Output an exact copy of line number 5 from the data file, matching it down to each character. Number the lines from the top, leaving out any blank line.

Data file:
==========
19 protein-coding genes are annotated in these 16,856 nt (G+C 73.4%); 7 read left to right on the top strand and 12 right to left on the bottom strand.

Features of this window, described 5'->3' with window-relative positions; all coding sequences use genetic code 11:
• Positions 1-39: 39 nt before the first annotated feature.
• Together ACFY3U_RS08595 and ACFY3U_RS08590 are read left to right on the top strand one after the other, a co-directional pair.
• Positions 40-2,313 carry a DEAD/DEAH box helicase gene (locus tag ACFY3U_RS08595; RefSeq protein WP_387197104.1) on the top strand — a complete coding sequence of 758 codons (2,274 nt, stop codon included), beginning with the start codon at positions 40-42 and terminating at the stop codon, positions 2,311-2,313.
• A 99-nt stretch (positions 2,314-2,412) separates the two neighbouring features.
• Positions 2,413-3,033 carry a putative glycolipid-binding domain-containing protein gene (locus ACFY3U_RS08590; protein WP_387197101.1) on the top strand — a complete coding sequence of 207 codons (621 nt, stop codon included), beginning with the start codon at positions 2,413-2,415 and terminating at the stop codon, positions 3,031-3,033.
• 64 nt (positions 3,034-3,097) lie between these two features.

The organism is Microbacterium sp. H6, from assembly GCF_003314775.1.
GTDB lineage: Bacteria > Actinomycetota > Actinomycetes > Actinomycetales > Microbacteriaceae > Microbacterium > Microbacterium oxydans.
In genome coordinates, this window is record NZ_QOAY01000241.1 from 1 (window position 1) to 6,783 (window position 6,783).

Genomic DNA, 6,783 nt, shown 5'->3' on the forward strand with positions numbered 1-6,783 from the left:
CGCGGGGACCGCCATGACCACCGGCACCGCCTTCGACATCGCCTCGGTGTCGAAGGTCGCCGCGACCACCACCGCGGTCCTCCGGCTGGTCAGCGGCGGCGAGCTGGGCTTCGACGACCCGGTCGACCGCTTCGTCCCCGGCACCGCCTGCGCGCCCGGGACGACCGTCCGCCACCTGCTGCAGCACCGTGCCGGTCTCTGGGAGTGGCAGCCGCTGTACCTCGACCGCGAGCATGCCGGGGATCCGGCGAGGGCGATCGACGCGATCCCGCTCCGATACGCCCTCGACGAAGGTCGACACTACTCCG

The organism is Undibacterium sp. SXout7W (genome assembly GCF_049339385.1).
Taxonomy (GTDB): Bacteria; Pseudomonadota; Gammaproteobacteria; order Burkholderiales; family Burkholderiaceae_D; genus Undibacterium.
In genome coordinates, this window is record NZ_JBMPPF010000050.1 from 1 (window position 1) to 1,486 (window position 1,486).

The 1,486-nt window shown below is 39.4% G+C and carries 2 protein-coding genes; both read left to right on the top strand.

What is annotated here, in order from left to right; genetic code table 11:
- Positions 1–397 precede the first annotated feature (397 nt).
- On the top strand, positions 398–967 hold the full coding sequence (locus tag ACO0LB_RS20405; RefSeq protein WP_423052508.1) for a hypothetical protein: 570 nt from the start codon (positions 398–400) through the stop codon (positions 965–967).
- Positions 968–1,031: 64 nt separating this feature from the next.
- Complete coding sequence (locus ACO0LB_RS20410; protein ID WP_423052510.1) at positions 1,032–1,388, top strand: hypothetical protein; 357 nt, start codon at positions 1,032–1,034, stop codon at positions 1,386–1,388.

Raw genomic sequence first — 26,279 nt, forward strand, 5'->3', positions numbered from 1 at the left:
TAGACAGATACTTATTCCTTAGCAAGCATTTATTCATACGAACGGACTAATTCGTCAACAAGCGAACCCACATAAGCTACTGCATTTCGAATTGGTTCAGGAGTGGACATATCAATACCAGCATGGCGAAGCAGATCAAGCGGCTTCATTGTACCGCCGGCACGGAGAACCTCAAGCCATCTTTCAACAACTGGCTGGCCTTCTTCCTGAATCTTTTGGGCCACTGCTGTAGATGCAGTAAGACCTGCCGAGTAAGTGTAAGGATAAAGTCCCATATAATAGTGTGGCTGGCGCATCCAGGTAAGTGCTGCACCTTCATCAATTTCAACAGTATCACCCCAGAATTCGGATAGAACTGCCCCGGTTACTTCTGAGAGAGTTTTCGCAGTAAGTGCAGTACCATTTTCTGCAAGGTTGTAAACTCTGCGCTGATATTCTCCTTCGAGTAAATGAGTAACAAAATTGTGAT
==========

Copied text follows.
• Positions 40-2,313 carry a DEAD/DEAH box helicase gene (locus tag ACFY3U_RS08595; RefSeq protein WP_387197104.1) on the top strand — a complete coding sequence of 758 codons (2,274 nt, stop codon included), beginning with the start codon at positions 40-42 and terminating at the stop codon, positions 2,311-2,313.